What distinguishes a bar from a restaurant is its versatility, where the set theme of a bar is allowed a far greater degree of wiggle room to truly become something unique and incredible. While there is certainly a very broad scope to provide your restaurant with defining characteristics, through the use of interior design or even the physical layout of your restaurant, a bar can focus on these details more wholeheartedly thanks to its more restrictive product line up. A restaurant is comprised of an astounding number of moving parts, whereas bars don’t need to deal with the hassle of food orders and product turnover, as spirits and mixers go off at a much slower rate than natural produce does.
Moreover, such is the nature of a bar – where conversation flows at a similar rate of swiftness to the alcohol being served – there is greater leeway for more experimental themes and design in how the bar is presented. The tables need only accommodate a handful of drinks, rather than a banquet of side plates and main courses for a large party of diners, so there is added license for decorations and trinkets that customize a table for the sake of style itself. As such, bars have fantastic potential to carve out their own identity and really make themselves known as something special and worth visiting. But perhaps the most important consideration should be how to market this business – and these are some of the top tips to keep in mind.
Utilize the personality of your staff
The star attraction of bar can often be the man or woman behind it. Indeed, the concept of the charismatic and swift-fingered barman, capable of spinning bottles and concocting a rainbow of colorful beverages with barely a glance at what their doing, is such an attractive concept that an entire film came out of it (1988’s aptly named Cocktail). A great way to generate social media traction for your business is to demonstrate what your bartenders can do - either by posting a talk-through of how a certain drink is made or videos of them spinning bottles - is some of the best material for engaging the interests of potential customers. In many ways, the bartender will serve as the face of your business, so if you have the consent of that member of staff, be sure to promote their abilities, as this will reflect well on your business and the bespoke experience customers can expect.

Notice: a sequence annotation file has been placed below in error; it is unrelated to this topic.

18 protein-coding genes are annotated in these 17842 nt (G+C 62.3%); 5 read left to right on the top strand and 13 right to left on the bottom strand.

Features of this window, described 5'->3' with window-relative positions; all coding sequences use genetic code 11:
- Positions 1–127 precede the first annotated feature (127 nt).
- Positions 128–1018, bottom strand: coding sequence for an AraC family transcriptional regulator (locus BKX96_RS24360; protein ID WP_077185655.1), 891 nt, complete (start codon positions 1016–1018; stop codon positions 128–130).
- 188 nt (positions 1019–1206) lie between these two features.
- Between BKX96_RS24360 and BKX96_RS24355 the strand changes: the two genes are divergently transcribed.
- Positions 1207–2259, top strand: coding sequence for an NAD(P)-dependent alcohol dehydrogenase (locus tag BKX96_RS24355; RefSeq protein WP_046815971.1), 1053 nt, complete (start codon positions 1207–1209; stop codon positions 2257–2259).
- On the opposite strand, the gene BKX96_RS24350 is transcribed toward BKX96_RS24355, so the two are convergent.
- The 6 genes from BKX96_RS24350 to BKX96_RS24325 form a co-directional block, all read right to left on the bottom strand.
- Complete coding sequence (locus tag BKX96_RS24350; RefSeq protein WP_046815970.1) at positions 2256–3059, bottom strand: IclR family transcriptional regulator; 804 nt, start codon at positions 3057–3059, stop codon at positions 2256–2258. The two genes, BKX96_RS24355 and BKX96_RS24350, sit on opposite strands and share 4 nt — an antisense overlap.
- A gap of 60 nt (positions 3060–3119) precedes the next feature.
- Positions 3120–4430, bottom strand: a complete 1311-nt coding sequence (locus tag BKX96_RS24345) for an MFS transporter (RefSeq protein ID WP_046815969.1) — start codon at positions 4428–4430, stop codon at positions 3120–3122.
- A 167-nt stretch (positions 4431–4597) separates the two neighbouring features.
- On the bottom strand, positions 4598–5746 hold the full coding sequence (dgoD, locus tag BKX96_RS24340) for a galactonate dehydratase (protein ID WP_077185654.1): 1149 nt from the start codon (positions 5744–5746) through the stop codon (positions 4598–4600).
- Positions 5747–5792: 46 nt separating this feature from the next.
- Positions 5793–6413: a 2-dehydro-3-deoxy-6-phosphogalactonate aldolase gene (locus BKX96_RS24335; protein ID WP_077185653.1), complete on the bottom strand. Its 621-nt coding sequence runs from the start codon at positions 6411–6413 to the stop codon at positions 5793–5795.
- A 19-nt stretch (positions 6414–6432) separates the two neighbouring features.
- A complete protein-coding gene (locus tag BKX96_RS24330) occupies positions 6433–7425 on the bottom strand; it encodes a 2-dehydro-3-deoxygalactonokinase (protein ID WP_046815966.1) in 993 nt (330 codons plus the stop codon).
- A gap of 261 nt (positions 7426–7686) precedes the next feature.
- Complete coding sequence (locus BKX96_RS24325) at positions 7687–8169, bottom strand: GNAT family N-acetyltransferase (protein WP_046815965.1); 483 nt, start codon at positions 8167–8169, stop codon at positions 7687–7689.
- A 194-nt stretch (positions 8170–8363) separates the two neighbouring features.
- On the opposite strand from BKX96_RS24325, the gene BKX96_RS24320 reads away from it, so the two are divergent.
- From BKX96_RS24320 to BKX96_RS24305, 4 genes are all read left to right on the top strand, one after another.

This is also an opportunity to share some well-lit, eye-catching images of the drinks themselves, as these really are the bread and butter of your business. Naturally, you want to ensure every drink made will arrive on a customer’s table looking the very best it can – many bars generate their trade through word-of-mouth social media posts, wherein customers document their beautiful drinks and tag the business which made them – but presenting a dazzling line up of cocktails across your bar is a terrific means of giving your customers a clear idea of what awaits them should they step foot inside your business.
Invite the public in with bartending classes
The allure of the bartender is one that has repeatedly been employed in film and literature for decades, as the sounding board against which patrons can voice their woes and seek advice. Bartenders are also, in a word, cool: being able to magically concoct delicious, uniquely colored drinks in a matter of minutes is a highly desirable skill – so why not capitalize on that allure and invite the public in? Offering a course of bartending lessons is not only a savvy way to boost your business’s revenue stream but an excellent way to expand the positive buzz surrounding your operations.